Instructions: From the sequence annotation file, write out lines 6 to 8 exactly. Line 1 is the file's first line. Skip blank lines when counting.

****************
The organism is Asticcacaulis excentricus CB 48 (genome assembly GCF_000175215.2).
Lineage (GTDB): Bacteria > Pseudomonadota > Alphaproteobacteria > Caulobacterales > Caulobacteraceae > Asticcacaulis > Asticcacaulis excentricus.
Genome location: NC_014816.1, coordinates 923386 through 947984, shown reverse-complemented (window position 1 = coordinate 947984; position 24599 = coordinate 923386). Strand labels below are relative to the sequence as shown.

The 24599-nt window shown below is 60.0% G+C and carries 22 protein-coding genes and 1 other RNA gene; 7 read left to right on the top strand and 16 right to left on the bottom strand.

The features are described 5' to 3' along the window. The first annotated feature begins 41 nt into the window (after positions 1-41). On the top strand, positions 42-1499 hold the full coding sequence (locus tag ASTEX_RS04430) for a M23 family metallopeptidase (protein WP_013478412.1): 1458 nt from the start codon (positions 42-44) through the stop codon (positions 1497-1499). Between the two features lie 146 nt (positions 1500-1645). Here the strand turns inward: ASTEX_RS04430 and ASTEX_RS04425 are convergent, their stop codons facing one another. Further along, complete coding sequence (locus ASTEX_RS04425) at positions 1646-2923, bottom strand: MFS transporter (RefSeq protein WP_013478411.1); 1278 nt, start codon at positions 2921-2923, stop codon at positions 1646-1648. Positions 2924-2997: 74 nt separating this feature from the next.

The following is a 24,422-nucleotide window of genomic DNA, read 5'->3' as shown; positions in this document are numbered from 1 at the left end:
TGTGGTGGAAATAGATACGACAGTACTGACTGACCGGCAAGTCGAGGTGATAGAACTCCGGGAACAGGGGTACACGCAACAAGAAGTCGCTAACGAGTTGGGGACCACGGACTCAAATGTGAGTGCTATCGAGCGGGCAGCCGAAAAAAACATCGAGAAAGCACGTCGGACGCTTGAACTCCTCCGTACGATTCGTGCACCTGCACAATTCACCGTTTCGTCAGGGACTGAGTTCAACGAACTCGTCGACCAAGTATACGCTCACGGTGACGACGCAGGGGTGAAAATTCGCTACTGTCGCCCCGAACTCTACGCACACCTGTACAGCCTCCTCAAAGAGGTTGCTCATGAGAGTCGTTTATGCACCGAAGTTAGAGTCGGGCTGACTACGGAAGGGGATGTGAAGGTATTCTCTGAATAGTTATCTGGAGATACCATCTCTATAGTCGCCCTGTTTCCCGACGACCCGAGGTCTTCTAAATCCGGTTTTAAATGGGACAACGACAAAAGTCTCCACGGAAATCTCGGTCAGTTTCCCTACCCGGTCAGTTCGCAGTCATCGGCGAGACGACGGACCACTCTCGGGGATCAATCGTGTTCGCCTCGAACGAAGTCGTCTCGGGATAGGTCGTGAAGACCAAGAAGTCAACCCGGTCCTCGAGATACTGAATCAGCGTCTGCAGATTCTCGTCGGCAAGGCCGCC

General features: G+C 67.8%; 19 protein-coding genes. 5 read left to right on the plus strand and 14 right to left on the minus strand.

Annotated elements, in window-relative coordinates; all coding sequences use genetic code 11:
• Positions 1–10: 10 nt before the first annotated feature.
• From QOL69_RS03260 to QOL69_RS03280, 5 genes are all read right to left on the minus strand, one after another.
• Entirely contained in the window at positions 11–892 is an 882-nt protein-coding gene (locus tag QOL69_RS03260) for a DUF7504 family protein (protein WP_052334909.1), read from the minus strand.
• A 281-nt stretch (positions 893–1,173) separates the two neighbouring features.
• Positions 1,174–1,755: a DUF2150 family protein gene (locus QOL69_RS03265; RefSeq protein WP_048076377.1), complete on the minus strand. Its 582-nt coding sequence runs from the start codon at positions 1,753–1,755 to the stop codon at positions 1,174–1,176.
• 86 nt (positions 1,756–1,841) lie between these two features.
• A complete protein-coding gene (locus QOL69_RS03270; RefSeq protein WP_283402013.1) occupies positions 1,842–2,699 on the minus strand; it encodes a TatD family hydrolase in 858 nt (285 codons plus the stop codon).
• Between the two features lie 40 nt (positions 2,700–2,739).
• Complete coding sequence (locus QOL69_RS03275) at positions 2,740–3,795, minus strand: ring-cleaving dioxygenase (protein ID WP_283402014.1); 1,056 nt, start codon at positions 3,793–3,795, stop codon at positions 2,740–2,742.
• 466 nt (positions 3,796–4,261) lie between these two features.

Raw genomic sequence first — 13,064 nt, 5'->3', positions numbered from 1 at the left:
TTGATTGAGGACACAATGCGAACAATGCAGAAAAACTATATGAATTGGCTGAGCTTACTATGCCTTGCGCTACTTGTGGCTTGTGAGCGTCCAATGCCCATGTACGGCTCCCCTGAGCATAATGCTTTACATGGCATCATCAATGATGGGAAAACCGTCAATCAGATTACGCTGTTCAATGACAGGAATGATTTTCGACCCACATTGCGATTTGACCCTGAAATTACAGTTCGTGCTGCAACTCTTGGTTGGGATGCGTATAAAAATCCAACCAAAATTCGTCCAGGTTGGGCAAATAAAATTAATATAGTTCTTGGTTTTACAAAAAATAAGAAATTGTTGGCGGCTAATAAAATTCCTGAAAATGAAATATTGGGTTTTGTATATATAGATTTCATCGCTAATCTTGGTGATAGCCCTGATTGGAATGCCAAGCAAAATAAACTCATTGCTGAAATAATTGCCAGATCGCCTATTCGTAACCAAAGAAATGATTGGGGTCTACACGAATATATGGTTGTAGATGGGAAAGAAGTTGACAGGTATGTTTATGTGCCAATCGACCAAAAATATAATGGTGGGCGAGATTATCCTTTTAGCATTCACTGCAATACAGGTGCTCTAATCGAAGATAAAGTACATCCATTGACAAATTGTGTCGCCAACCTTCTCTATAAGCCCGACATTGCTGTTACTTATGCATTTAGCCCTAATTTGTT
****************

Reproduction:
The following is a 24,422-nucleotide window of genomic DNA, read 5'->3' as shown; positions in this document are numbered from 1 at the left end:
TGTGGTGGAAATAGATACGACAGTACTGACTGACCGGCAAGTCGAGGTGATAGAACTCCGGGAACAGGGGTACACGCAACAAGAAGTCGCTAACGAGTTGGGGACCACGGACTCAAATGTGAGTGCTATCGAGCGGGCAGCCGAAAAAAACATCGAGAAAGCACGTCGGACGCTTGAACTCCTCCGTACGATTCGTGCACCTGCACAATTCACCGTTTCGTCAGGGACTGAGTTCAACGAACTCGTCGACCAAGTATACGCTCACGGTGACGACGCAGGGGTGAAAATTCGCTACTGTCGCCCCGAACTCTACGCACACCTGTACAGCCTCCTCAAAGAGGTTGCTCATGAGAGTCGTTTATGCACCGAAGTTAGAGTCGGGCTGACTACGGAAGGGGATGTGAAGGTATTCTCTGAATAGTTATCTGGAGATACCATCTCTATAGTCGCCCTGTTTCCCGACGACCCGAGGTCTTCTAAATCCGGTTTTAAATGGGACAACGACAAAAGTCTCCACGGAAATCTCGGTCAGTTTCCCTACCCGGTCAGTTCGCAGTCATCGGCGAGACGACGGACCACTCTCGGGGATCAATCGTGTTCGCCTCGAACGAAGTCGTCTCGGGATAGGTCGTGAAGACCAAGAAGTCAACCCGGTCCTCGAGATACTGAATCAGCGTCTGCAGATTCTCGTCGGCAAGGCCGCC

General features: G+C 67.8%; 19 protein-coding genes. 5 read left to right on the plus strand and 14 right to left on the minus strand.